Community Acquired Methicillin-Resistant Staphylococcus Aureus (CA-MRSA) Skin Infections
- Community-acquired methicillin-resistant Staphylococcus aureus (CA-MRSA) has unique properties that allow the organism to cause skin and soft tissue infections (SSTIs) in healthy hosts:
- CA-MRSA has a different virulence and disease pattern than hospital-acquired MRSA (HA-MRSA).
- CA-MRSA infections generally impact patients who have not been recently (<1 year) hospitalized or had a medical procedure (e.g., dialysis, surgery, catheters).
- Incidence of CA-MRSA increased in the United States from 2000 until 2010 to 2013 when it plateaued for adults and decreased for children.
- CA-MRSA typically causes mild to moderate SSTIs (abscesses, furuncles, and carbuncles).
- Severe or invasive CA-MRSA disease is less frequent but can include:
- Septic thrombophlebitis
- Necrotizing fasciitis
- Necrotizing pneumonia with abscesses
- Although less frequent, HA-MRSA can still cause SSTIs in the community.
- System(s) affected: skin, soft tissue
- Predominant age: all ages, generally younger
- Predominant sex: female > male
- SSTI incidence for adult ambulatory care peaked in 2010 at 35 per 1,000 population and has since plateaued.
- SSTI incidence for pediatric ambulatory care visits peaked in 2011 at 26 per 1,000 population, decreasing to 13 per 1,000 in 2015.
- The incidence of MRSA-related hospitalizations decreased from 2010 to 2014.
- Among people who inject drugs, the incidence of MRSA-related skin abscesses is increasing. Patients should care for substance misuse and linked with syringe exchange programs.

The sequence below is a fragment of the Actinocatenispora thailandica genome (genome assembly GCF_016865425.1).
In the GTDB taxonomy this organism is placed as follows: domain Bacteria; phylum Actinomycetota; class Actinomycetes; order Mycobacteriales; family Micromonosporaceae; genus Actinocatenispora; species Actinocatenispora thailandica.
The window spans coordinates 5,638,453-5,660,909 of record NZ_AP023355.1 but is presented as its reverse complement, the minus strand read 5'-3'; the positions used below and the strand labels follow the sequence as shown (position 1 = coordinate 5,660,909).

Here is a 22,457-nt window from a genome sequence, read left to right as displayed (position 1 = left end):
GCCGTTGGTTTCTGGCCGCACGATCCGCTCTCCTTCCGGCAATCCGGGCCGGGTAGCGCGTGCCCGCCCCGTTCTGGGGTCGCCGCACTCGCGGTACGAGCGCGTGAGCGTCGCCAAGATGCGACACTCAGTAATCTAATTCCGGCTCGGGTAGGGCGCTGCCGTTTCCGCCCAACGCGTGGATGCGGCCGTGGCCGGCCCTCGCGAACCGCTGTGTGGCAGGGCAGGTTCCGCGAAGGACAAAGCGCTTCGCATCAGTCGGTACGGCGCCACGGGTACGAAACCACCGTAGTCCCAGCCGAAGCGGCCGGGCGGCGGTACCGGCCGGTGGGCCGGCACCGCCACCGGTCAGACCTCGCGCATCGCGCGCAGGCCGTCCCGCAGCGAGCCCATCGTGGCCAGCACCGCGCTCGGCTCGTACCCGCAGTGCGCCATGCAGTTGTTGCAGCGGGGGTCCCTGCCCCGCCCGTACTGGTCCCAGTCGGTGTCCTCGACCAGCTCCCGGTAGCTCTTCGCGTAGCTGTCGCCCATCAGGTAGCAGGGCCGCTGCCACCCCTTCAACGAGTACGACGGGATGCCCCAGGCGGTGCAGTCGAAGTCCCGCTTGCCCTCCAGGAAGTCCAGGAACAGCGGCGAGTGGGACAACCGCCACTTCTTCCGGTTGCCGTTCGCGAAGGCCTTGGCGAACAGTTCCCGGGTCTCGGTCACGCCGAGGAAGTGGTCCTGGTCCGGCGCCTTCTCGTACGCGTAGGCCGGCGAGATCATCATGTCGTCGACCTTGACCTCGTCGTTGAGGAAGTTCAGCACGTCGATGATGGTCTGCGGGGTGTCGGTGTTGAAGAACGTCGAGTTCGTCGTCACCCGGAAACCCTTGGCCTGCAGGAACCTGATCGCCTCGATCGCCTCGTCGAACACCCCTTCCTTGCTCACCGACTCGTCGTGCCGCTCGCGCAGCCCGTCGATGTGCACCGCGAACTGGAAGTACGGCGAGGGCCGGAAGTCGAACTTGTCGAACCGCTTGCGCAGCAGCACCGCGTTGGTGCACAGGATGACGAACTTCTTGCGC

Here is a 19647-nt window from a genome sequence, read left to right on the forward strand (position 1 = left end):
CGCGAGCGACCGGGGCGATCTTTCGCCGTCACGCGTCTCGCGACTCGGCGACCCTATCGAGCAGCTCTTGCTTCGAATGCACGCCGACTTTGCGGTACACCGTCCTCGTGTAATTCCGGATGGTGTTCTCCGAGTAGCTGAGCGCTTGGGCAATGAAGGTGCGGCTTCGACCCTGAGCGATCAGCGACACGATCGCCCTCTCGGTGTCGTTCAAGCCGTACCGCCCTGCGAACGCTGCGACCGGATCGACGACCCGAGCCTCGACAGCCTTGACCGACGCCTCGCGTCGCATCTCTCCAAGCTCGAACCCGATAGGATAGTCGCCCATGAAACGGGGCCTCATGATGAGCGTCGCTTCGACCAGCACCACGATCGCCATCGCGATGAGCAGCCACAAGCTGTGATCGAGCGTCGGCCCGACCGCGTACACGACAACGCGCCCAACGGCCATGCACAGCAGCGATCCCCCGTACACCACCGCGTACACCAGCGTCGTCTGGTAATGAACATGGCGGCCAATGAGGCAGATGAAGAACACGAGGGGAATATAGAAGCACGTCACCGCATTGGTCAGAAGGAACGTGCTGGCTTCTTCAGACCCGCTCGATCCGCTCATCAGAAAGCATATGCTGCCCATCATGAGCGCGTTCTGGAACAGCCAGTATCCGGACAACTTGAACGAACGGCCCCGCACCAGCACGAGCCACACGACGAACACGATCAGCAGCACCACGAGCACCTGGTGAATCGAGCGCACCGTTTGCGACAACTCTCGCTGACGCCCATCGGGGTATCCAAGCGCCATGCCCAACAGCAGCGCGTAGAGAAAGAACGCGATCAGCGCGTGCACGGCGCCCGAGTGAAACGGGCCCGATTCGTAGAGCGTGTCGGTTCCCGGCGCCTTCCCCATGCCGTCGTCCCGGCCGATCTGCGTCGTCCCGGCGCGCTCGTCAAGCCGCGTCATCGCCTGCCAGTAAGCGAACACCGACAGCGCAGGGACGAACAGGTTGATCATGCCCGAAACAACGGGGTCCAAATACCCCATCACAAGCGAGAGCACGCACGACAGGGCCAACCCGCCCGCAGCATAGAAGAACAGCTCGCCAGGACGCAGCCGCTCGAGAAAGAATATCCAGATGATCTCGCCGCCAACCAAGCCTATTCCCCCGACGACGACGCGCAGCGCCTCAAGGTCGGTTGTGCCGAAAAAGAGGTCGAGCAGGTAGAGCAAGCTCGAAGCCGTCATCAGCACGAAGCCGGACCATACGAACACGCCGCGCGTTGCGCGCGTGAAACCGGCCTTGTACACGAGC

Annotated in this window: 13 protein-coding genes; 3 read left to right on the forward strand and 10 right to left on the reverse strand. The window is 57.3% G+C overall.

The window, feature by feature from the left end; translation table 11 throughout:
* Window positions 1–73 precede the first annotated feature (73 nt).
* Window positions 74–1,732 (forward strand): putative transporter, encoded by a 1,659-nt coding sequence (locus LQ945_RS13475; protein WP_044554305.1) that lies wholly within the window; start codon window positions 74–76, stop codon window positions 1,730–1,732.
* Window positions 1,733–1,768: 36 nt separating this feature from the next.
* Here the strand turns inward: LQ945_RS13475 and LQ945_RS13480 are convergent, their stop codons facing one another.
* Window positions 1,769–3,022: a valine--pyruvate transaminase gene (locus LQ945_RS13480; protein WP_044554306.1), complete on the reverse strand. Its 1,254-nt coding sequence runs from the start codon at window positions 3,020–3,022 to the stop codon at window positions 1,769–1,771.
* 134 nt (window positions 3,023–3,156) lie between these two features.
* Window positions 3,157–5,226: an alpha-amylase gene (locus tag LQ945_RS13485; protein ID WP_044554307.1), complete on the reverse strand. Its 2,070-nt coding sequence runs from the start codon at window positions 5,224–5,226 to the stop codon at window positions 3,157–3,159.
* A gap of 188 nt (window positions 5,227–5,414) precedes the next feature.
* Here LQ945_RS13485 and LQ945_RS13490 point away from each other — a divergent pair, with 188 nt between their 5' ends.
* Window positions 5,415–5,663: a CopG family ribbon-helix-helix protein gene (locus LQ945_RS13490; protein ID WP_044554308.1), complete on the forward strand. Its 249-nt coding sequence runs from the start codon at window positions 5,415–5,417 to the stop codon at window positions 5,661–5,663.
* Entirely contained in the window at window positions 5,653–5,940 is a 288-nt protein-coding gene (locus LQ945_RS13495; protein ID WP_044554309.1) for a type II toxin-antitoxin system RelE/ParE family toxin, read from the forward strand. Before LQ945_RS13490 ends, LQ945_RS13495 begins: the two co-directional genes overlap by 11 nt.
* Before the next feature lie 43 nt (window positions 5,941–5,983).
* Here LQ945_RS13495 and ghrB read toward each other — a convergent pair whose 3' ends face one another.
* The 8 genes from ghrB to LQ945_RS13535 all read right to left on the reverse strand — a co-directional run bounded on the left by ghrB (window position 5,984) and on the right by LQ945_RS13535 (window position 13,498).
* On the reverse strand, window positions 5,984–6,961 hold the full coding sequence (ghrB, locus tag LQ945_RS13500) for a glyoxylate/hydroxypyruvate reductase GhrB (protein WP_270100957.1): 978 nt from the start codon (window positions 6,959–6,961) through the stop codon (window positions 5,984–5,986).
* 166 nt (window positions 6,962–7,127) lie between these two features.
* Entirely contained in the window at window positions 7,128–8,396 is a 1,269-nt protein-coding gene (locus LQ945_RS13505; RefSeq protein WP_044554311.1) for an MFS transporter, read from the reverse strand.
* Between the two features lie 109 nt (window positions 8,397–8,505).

- Local epidemiology patterns vary.
- 25–30% of U.S. population colonized with S. aureus; up to 7% are colonized with MRSA.
- CA-MRSA isolated in ~60% of SSTIs presenting to emergency departments (range 15–74%)
- CA-MRSA accounts for up to 75% of all community staphylococcal infections in children.
Etiology and Pathophysiology
- First noted in 1980; current epidemic began in 1999. The USA300 clone is predominant.
- CA-MRSA is distinguished from HA-MRSA by:
- Lack of a multidrug-resistant phenotype
- Presence of exotoxin virulence factors
- Type IV staphylococcal cassette cartridge (contains the methicillin-resistant gene mecA)
~50% of patients have no obvious risk factor. Recognized risk factors include:
- Antibiotic use in the past month, particularly cephalosporins and fluoroquinolones
- Abscess; reported “spider bite”
- Intravenous (IV) or intradermal drug use, HIV infection
- Hemodialysis catheter presence, history of MRSA infection
- Close contact with a similar infection; children, particularly in daycare centers
- Resident in long-term care facility, competitive athletes, incarceration
- Colonization (particularly of the anterior nares) is a risk factor for subsequent S. aureus infection. It is unclear whether this is similar for CA-MRSA. Oropharyngeal and inguinal colonization are equally prevalent.
- CA-MRSA is transmitted easily through environmental and household contact.
- CDC guidance for prevention of MRSA in athletes: http://www.cdc.gov/mrsa/community/team-hc-providers/advice-for-athletes.ht...
Commonly Associated Conditions
Many patients are otherwise healthy.
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